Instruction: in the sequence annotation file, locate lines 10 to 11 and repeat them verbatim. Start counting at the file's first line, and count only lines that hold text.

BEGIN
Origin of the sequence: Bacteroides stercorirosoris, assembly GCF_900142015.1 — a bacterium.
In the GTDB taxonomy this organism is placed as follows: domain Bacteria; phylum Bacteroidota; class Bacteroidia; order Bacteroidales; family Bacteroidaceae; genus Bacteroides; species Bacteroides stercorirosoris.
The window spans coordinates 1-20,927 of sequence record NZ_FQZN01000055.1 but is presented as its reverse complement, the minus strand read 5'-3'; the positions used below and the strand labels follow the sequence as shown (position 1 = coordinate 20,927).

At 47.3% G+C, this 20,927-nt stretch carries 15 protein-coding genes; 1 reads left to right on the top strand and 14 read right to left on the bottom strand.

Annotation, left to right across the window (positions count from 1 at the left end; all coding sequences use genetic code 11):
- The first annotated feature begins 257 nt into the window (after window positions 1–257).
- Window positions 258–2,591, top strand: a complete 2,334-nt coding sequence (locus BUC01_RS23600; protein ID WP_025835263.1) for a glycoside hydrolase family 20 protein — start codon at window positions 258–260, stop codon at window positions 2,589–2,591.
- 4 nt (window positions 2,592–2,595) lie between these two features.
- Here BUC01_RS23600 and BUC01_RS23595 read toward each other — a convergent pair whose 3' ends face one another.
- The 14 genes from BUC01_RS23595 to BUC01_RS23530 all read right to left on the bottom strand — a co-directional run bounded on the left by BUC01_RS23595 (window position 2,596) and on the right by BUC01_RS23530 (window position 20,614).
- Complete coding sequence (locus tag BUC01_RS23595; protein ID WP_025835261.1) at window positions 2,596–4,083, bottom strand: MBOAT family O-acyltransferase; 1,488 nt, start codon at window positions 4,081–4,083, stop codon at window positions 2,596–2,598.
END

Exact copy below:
- The 14 genes from BUC01_RS23595 to BUC01_RS23530 all read right to left on the bottom strand — a co-directional run bounded on the left by BUC01_RS23595 (window position 2,596) and on the right by BUC01_RS23530 (window position 20,614).
- Complete coding sequence (locus tag BUC01_RS23595; protein ID WP_025835261.1) at window positions 2,596–4,083, bottom strand: MBOAT family O-acyltransferase; 1,488 nt, start codon at window positions 4,081–4,083, stop codon at window positions 2,596–2,598.